PI Equipment – As a PI you’ll have a wide variety of equipment you’ll need to know how to use. This could including advanced bugging equipment, long range listening devices, lock picking, high resolution photography. You’ll learn how to say out of the public eye and follow individual without them noticing you. A good PI acts like a normal individual and doesn’t bring attention to themselves.
Interviewing Techniques – Being able to communicate and listen are a must if you are interested in this line of work. Being able to talk to people either socially or by interviewing them can mean the difference in your investigation. Do you have the ability to tell if someone is lying to you? Can you tell if someone isn’t divulging the right information or they have more to say than what they are telling you? You’ll need to learn the tricks of the trade in order to filter out fact from fiction.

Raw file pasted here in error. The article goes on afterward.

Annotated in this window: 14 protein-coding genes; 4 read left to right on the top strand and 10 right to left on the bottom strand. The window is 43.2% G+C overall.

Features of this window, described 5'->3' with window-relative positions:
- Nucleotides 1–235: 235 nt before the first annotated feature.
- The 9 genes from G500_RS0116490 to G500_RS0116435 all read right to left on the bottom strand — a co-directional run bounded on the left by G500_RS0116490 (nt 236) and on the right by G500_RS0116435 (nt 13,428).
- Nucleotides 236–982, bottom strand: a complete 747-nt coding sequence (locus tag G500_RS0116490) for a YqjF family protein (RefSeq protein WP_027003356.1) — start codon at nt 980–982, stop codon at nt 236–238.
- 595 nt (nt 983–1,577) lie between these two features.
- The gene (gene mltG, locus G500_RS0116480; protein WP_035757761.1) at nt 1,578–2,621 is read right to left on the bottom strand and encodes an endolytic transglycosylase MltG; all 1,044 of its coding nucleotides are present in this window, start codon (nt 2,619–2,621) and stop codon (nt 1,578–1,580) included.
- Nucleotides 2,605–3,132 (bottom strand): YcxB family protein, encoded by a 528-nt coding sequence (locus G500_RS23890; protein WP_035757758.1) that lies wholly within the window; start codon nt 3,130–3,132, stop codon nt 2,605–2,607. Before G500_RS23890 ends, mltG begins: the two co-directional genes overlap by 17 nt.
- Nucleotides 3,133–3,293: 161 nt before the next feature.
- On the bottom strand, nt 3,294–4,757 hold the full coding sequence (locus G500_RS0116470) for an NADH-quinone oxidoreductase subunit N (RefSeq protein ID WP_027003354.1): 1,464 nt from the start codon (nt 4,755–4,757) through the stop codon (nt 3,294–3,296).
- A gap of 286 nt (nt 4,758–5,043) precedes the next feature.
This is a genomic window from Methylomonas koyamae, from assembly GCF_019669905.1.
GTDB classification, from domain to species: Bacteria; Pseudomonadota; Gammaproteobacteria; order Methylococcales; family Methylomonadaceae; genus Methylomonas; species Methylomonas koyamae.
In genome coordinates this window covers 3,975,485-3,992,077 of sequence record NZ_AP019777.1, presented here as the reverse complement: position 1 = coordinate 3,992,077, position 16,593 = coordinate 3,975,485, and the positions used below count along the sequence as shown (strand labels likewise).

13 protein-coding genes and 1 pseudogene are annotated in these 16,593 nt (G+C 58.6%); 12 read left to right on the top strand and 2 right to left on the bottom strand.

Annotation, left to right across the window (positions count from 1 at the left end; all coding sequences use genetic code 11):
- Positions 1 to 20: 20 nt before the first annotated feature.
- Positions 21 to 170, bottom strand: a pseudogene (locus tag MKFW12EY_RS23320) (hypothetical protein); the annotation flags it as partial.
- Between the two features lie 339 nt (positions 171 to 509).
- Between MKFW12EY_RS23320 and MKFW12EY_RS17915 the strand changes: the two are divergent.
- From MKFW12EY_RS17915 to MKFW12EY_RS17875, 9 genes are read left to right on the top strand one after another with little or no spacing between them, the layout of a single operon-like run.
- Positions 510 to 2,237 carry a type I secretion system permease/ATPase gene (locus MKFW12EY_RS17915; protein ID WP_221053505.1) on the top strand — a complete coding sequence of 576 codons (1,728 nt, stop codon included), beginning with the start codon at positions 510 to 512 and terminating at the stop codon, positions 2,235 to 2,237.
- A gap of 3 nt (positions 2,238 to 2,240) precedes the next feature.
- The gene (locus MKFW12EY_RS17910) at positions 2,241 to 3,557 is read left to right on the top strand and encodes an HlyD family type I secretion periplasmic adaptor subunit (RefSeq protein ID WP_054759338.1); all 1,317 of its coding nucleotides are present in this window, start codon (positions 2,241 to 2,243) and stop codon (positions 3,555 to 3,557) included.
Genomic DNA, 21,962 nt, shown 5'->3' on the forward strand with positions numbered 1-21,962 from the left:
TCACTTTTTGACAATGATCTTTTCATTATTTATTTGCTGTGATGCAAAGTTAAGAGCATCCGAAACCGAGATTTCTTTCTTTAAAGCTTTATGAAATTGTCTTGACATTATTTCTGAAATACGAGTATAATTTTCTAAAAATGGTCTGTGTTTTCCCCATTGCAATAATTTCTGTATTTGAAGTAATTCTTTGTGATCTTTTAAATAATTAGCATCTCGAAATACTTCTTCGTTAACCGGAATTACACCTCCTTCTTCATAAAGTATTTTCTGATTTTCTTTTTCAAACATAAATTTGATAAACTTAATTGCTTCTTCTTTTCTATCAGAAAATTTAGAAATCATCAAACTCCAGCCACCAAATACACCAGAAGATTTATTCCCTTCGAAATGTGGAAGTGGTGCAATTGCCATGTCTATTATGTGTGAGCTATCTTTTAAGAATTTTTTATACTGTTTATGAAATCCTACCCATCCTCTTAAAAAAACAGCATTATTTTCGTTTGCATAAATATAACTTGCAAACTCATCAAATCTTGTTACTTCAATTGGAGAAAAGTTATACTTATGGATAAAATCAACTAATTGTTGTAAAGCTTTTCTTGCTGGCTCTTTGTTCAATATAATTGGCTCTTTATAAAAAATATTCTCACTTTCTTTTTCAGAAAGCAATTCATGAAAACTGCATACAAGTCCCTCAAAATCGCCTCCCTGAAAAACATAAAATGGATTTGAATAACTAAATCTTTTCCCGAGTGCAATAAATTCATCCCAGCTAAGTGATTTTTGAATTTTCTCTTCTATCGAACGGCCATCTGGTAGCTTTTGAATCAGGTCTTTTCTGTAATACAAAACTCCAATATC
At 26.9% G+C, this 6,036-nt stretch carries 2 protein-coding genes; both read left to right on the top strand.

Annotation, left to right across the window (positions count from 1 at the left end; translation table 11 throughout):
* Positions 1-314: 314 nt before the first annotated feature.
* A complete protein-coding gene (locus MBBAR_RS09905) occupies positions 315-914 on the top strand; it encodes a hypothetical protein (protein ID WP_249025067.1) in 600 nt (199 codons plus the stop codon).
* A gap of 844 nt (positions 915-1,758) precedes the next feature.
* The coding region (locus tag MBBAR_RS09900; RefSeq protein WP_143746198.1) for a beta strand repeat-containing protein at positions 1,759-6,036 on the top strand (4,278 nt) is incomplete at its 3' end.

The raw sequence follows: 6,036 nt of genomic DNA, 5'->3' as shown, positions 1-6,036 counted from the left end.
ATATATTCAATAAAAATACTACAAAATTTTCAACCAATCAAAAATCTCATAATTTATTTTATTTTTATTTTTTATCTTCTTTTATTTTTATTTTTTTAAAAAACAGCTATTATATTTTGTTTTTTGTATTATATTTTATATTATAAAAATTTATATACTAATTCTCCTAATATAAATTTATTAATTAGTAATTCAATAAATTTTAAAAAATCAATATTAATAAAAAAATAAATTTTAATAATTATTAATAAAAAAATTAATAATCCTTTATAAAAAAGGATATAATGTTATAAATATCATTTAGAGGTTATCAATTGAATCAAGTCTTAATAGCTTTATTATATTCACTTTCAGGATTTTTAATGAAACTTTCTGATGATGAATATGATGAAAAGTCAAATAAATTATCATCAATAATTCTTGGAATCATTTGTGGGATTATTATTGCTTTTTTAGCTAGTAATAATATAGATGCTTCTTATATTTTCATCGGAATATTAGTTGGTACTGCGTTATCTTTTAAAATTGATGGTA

Working with Law Enforcement – PI’s often have to work with local law enforcement to share information. The goal of course to solve the case you are working on or get the information you were hired to get. Working with local police sometimes can be very useful in learning about things not known to the public.
Self-Employment – Over 80% of all private investigators are self-employed. They are hired to do a job and either they handle the job or they have a team underneath them to handle it. PI’s are not bounty hunters. You can own a business and specialize in certain aspects of the PI industry. Some only deal with insurance fraud where others might focus on marital betrayal or theft.
Private Investigation Resources:
United States Association of Professional Investigators - http://www.usapi.org/
The National Council of Investigation & Security Services - http://www.nciss.org/
World Association of Professional Investigators - http://wapi.com/
World Association of Detectives - http://www.wad.net/